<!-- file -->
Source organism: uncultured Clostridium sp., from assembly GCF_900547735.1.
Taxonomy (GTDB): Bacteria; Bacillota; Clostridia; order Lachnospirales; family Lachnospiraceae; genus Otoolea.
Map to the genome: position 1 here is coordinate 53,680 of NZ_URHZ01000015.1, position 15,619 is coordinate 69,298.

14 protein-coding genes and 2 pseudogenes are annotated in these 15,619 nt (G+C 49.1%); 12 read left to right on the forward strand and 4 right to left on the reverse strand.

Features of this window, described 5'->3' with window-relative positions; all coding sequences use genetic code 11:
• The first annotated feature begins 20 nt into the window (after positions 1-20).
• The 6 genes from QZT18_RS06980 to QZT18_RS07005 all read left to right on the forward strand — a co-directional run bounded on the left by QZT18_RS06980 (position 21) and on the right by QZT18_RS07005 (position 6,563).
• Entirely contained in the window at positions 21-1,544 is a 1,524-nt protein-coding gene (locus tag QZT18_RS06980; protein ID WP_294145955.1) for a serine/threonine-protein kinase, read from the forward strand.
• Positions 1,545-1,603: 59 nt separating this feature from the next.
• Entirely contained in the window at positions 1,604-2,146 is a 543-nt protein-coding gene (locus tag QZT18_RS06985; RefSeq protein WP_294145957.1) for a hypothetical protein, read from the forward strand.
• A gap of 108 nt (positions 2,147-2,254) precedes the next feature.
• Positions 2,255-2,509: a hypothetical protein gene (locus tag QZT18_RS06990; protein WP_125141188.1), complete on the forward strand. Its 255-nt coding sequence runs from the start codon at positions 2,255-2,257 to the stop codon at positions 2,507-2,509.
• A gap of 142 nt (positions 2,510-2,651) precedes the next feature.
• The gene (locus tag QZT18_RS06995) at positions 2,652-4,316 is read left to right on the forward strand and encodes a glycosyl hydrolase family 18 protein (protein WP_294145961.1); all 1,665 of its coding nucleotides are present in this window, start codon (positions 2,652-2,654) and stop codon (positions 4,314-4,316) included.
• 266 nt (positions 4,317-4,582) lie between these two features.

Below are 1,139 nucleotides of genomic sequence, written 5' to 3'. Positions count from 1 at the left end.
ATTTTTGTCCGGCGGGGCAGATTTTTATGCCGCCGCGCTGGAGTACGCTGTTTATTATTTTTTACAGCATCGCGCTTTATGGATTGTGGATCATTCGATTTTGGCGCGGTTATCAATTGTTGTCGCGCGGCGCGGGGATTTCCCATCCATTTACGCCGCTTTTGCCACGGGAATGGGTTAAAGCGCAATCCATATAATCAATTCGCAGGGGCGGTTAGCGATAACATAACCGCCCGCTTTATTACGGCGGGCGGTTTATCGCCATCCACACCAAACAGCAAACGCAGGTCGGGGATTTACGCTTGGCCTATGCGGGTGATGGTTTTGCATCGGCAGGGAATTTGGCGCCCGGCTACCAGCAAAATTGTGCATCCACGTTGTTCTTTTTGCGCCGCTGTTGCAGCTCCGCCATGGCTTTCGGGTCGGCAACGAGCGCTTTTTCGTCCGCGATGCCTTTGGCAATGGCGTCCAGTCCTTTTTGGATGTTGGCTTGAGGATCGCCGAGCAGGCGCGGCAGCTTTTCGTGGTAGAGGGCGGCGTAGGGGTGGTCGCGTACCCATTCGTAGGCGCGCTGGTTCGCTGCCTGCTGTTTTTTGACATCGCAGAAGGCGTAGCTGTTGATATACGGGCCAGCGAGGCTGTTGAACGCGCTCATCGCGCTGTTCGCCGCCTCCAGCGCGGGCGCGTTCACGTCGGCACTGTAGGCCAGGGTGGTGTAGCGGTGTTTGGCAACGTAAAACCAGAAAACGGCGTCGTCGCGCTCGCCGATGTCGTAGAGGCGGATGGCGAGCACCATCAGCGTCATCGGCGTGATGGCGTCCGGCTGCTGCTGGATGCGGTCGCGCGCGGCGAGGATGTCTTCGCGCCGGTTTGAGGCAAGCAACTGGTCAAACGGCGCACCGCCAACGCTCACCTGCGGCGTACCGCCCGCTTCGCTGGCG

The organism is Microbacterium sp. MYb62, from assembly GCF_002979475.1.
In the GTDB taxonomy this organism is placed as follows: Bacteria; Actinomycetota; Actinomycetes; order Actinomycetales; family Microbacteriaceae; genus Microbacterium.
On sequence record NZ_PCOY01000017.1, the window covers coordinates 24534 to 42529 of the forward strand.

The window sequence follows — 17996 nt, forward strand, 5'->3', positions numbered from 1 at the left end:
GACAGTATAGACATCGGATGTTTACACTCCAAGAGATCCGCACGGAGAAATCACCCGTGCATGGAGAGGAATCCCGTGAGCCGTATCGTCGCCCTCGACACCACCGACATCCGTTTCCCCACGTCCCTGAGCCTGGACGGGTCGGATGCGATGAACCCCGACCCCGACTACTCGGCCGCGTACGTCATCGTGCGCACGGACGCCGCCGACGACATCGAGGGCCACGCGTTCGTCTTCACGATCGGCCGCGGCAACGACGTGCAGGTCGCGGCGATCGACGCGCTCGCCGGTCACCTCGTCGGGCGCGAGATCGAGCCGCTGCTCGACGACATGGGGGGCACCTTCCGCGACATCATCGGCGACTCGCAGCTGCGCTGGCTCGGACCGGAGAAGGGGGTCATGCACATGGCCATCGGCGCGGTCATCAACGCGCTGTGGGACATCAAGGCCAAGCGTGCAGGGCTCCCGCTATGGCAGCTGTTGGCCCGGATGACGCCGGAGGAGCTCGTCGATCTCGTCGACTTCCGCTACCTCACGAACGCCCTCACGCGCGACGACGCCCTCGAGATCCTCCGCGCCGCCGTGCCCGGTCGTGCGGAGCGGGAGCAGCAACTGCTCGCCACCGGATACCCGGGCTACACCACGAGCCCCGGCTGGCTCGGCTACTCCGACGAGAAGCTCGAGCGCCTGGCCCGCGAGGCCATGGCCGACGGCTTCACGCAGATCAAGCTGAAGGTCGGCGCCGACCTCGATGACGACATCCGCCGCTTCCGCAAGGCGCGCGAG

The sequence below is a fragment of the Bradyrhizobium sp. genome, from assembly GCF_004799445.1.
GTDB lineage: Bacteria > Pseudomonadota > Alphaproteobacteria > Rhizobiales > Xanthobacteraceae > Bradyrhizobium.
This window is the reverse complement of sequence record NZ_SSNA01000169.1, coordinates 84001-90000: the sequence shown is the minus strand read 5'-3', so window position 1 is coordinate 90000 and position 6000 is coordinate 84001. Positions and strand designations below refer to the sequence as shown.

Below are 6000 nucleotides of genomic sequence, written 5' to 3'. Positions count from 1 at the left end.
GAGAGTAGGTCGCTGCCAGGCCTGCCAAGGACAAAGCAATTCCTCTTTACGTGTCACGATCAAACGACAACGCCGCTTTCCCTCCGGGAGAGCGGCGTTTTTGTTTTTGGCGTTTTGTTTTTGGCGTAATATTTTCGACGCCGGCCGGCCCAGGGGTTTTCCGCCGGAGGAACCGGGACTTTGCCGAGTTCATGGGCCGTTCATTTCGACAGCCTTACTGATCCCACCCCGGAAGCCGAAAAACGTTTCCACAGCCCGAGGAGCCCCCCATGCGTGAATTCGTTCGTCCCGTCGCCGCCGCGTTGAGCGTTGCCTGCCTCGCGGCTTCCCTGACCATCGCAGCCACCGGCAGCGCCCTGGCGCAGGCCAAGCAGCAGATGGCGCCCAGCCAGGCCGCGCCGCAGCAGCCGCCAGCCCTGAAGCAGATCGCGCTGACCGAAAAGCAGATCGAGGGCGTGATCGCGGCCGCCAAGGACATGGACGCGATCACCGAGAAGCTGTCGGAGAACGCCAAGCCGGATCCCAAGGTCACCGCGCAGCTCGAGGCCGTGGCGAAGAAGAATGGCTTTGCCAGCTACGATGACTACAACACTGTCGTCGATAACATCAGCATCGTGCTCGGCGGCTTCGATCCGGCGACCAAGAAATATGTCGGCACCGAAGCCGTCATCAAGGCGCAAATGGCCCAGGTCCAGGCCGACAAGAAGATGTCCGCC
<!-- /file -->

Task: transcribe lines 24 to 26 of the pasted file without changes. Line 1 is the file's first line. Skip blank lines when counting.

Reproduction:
GTDB lineage: Bacteria > Pseudomonadota > Alphaproteobacteria > Rhizobiales > Xanthobacteraceae > Bradyrhizobium.
This window is the reverse complement of sequence record NZ_SSNA01000169.1, coordinates 84001-90000: the sequence shown is the minus strand read 5'-3', so window position 1 is coordinate 90000 and position 6000 is coordinate 84001. Positions and strand designations below refer to the sequence as shown.

Below are 6000 nucleotides of genomic sequence, written 5' to 3'. Positions count from 1 at the left end.